Sunday 14 February 2016

Wild thing: "The Survivalist"

The Survivalist is one of those rare genre pieces that works intently and effectively within its box, while also thinking some distance beyond it. That debutant writer-director Stephen Fingleton is attempting something at least a little different can be understood as early as his opening sequence, a nervy ballet between the lines on a graph - plotting the planet's human population against oil production - that comes eventually to speculate on the calamity that may well befall the former when the latter begins to tail off. Our understanding of that calamity is only deepened throughout a largely wordless first act, which describes the daily routine of a shaven-headed loner (Martin McCann) reduced to farming the small scrap of land around a decrepit shack in some after-the-fall wilderness, and what happens when a mother and her teenage daughter (Olwen Fouéré and Mia Goth) emerge from the woods one afternoon, and attempt to initiate a dialogue.

From the nature of this dialogue, we can ascertain that all niceties have long gone with the wind; instead, a do-or-die bluntness prevails. "Don't come inside her," says the mother, entrusting her offspring to this loner after he takes the pair of them in - advice offered in wisdom, given the consequences of bringing another hungry mouth into these most straitened of circumstances. Yet such transparency of expression doesn't easily translate into trust: our hero keeps his shotgun in hand as the girl begins to shave him, and a dozen other flinches and flickers punch up the impact the base-level insecurity of this world has had upon the characters' relationships. Unusually for a low-budget Britflick, the quandary those characters find themselves in will be as much philosophical as physical: whether or not to put up the shutters and go it alone, or branch out and take the risks any relationship entails. (I'm coming round to the idea The Survivalist may be an inspired choice of release for the Valentine's weekend.)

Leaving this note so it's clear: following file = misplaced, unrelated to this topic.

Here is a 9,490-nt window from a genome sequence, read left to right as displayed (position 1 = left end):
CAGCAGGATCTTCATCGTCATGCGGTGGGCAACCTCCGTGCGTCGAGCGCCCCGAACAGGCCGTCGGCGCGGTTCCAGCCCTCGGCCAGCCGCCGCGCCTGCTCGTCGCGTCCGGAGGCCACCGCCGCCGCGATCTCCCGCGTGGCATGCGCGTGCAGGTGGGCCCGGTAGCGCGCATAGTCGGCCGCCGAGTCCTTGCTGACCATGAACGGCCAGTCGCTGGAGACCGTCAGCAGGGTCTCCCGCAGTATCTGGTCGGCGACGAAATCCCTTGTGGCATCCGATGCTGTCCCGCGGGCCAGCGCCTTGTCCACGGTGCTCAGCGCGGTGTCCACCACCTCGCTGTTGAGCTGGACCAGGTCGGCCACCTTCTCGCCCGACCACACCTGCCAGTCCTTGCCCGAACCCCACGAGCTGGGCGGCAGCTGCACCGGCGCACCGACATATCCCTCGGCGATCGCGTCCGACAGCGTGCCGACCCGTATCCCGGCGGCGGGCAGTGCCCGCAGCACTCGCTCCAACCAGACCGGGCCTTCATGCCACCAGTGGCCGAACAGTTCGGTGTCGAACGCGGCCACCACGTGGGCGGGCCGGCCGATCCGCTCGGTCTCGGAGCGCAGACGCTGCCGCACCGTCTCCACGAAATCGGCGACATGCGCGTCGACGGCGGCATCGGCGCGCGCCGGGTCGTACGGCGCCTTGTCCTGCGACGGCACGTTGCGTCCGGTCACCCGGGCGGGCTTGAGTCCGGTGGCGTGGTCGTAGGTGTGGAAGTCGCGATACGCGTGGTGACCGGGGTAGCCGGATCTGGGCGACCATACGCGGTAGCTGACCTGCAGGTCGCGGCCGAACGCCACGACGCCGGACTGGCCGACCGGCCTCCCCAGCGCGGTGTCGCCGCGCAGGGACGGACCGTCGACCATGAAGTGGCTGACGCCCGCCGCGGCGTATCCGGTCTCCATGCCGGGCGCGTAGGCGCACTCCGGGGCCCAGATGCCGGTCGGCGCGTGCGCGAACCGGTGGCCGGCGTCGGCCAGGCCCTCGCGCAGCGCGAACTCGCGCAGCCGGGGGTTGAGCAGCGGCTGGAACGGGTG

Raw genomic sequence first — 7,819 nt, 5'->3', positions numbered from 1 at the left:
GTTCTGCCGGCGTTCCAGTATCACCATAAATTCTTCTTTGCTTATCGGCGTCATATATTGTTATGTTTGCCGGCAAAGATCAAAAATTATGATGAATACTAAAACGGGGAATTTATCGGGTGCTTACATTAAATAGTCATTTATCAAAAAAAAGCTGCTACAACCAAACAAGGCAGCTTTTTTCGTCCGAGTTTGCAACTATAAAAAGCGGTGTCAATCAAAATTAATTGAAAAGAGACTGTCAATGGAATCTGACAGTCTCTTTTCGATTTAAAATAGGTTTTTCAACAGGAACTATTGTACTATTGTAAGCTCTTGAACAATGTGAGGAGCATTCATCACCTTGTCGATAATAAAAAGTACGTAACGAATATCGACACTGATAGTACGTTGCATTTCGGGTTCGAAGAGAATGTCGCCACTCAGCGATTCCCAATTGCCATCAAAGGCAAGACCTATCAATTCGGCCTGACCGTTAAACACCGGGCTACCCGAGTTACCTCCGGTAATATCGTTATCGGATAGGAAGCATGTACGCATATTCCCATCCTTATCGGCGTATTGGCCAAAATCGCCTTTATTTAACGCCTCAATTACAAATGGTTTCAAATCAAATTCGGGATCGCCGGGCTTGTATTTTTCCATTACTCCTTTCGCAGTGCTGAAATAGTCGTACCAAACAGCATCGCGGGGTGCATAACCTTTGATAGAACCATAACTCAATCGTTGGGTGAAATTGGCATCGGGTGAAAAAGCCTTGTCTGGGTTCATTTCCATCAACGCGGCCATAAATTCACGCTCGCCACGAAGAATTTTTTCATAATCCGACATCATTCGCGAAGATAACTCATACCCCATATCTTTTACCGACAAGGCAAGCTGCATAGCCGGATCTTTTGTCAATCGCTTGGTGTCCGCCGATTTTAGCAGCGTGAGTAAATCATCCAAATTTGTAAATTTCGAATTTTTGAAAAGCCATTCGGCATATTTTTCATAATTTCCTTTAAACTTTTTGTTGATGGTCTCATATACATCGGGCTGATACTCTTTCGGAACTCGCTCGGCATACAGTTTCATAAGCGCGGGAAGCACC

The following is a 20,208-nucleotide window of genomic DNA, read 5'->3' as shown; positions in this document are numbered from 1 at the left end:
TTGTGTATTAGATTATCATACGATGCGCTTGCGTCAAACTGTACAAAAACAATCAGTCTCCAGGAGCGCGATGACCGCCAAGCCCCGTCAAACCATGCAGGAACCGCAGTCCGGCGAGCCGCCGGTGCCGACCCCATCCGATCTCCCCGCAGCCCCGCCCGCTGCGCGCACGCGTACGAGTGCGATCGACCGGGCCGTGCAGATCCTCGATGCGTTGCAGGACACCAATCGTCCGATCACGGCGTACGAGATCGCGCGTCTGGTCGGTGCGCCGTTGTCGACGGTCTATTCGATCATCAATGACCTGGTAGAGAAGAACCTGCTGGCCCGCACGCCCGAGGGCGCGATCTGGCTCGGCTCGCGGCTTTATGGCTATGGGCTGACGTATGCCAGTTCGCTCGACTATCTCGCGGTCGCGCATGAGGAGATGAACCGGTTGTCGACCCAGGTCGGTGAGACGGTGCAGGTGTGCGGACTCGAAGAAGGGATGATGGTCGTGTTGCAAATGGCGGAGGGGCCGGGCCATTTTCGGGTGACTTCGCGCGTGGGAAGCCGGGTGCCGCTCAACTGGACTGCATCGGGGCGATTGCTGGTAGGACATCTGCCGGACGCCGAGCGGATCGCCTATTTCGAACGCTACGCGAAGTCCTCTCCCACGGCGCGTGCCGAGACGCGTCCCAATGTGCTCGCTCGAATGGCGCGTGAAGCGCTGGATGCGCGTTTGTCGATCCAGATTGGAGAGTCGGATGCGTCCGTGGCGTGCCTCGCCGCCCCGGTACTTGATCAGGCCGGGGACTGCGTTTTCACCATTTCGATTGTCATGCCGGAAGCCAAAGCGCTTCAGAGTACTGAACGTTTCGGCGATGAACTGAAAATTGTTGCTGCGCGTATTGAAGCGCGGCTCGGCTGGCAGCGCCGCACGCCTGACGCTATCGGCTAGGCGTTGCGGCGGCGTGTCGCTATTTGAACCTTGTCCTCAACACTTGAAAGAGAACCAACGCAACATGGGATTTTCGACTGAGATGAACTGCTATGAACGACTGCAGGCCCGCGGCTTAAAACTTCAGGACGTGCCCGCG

In couching his film so, Fingleton takes a basic dramatic set-up - three people (and a handful of stalk-on ne'er-do-wells) pottering around the same shed, The Good Life gone bad - and expands upon it exponentially. The show-don't-tell minimalism of the screenplay is a major boon, allowing the performers - and the viewer's imagination - to fill in whatever backstory is necessary. McCann - emerging from under a drastic Levellers haircut as a more interesting Rupert Friend - displays a wiry tautness that speaks of months of rationing and is of a piece with the film entire, while the women pull through as far more than damsels in distress: the silver-haired Fouéré climbing trees and stripping down in a manner that suggests she's unlikely to book in for a cosy stay at the Best Exotic Marigold Hotel any time soon, while the apparently waif-like Goth - fleetingly glimpsed amid von Trier's Nymphomaniac - displays hidden reserves of strength and practicality in a scene of self-induced abortion sensitive viewers should perhaps be warned about.

The whole film, indeed, is no place for the faint of heart: we should praise Fingleton for making so many uncompromising choices on his first time out behind the camera, so many of them being exactly the plausible ones for characters mired in this end-of-days scenario. Of particular note: the pared-back sound - no thundering Apocalyptoid score here - which allows us to appreciate anew the effectiveness of silence when deployed as a weapon. In the course of The Survivalist, you can hear not just the existential tension mounting in a room and the footsteps approaching from outside, but every accelerated heartbeat, every last, desperate gasp. A wildly promising debut.

The Survivalist is now playing in selected cinemas. 

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